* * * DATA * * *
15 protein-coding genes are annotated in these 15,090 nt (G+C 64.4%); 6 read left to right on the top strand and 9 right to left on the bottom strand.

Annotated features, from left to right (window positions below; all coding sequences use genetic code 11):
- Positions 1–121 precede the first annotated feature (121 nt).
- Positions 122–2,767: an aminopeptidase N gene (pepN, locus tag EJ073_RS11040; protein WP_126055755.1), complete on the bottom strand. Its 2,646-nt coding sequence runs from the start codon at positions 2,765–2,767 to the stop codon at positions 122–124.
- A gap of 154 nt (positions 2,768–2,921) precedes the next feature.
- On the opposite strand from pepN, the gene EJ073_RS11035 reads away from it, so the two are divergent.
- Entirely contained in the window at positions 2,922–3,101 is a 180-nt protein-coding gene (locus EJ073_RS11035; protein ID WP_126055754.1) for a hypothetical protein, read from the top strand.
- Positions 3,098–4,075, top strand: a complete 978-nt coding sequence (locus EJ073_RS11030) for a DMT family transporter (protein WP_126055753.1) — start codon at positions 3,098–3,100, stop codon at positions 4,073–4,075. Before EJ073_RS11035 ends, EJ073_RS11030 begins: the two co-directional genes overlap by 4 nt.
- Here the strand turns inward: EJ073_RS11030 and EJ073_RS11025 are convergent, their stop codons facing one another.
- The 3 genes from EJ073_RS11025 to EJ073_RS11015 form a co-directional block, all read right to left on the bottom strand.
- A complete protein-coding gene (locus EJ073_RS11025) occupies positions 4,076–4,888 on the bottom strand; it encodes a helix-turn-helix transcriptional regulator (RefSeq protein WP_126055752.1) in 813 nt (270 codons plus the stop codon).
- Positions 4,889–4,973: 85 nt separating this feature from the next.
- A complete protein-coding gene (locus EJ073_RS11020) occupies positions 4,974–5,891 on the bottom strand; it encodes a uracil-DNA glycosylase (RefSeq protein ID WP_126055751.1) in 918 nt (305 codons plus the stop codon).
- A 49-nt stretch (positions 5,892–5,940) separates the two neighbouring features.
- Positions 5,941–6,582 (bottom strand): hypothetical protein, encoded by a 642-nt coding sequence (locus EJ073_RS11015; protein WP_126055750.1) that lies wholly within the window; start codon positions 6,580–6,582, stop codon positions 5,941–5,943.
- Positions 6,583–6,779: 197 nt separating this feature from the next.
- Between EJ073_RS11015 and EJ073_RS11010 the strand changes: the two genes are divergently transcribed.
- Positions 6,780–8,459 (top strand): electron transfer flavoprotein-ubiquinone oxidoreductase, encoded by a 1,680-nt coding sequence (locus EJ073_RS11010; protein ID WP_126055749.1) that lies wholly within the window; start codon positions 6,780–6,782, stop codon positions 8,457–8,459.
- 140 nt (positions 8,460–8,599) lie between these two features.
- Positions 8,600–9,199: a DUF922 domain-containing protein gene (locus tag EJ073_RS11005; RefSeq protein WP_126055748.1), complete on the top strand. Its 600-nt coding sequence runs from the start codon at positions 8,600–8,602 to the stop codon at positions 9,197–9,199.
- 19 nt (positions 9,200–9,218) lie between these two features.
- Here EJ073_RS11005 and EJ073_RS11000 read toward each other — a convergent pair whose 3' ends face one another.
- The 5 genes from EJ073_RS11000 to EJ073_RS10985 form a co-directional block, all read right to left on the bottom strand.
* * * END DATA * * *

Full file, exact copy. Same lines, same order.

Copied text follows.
15 protein-coding genes are annotated in these 15,090 nt (G+C 64.4%); 6 read left to right on the top strand and 9 right to left on the bottom strand.

Annotated features, from left to right (window positions below; all coding sequences use genetic code 11):
- Positions 1–121 precede the first annotated feature (121 nt).
- Positions 122–2,767: an aminopeptidase N gene (pepN, locus tag EJ073_RS11040; protein WP_126055755.1), complete on the bottom strand. Its 2,646-nt coding sequence runs from the start codon at positions 2,765–2,767 to the stop codon at positions 122–124.
- A gap of 154 nt (positions 2,768–2,921) precedes the next feature.
- On the opposite strand from pepN, the gene EJ073_RS11035 reads away from it, so the two are divergent.
- Entirely contained in the window at positions 2,922–3,101 is a 180-nt protein-coding gene (locus EJ073_RS11035; protein ID WP_126055754.1) for a hypothetical protein, read from the top strand.
- Positions 3,098–4,075, top strand: a complete 978-nt coding sequence (locus EJ073_RS11030) for a DMT family transporter (protein WP_126055753.1) — start codon at positions 3,098–3,100, stop codon at positions 4,073–4,075. Before EJ073_RS11035 ends, EJ073_RS11030 begins: the two co-directional genes overlap by 4 nt.
- Here the strand turns inward: EJ073_RS11030 and EJ073_RS11025 are convergent, their stop codons facing one another.
- The 3 genes from EJ073_RS11025 to EJ073_RS11015 form a co-directional block, all read right to left on the bottom strand.
- A complete protein-coding gene (locus EJ073_RS11025) occupies positions 4,076–4,888 on the bottom strand; it encodes a helix-turn-helix transcriptional regulator (RefSeq protein WP_126055752.1) in 813 nt (270 codons plus the stop codon).
- Positions 4,889–4,973: 85 nt separating this feature from the next.
- A complete protein-coding gene (locus EJ073_RS11020) occupies positions 4,974–5,891 on the bottom strand; it encodes a uracil-DNA glycosylase (RefSeq protein ID WP_126055751.1) in 918 nt (305 codons plus the stop codon).
- A 49-nt stretch (positions 5,892–5,940) separates the two neighbouring features.
- Positions 5,941–6,582 (bottom strand): hypothetical protein, encoded by a 642-nt coding sequence (locus EJ073_RS11015; protein WP_126055750.1) that lies wholly within the window; start codon positions 6,580–6,582, stop codon positions 5,941–5,943.
- Positions 6,583–6,779: 197 nt separating this feature from the next.
- Between EJ073_RS11015 and EJ073_RS11010 the strand changes: the two genes are divergently transcribed.
- Positions 6,780–8,459 (top strand): electron transfer flavoprotein-ubiquinone oxidoreductase, encoded by a 1,680-nt coding sequence (locus EJ073_RS11010; protein ID WP_126055749.1) that lies wholly within the window; start codon positions 6,780–6,782, stop codon positions 8,457–8,459.
- 140 nt (positions 8,460–8,599) lie between these two features.
- Positions 8,600–9,199: a DUF922 domain-containing protein gene (locus tag EJ073_RS11005; RefSeq protein WP_126055748.1), complete on the top strand. Its 600-nt coding sequence runs from the start codon at positions 8,600–8,602 to the stop codon at positions 9,197–9,199.
- 19 nt (positions 9,200–9,218) lie between these two features.
- Here EJ073_RS11005 and EJ073_RS11000 read toward each other — a convergent pair whose 3' ends face one another.
- The 5 genes from EJ073_RS11000 to EJ073_RS10985 form a co-directional block, all read right to left on the bottom strand.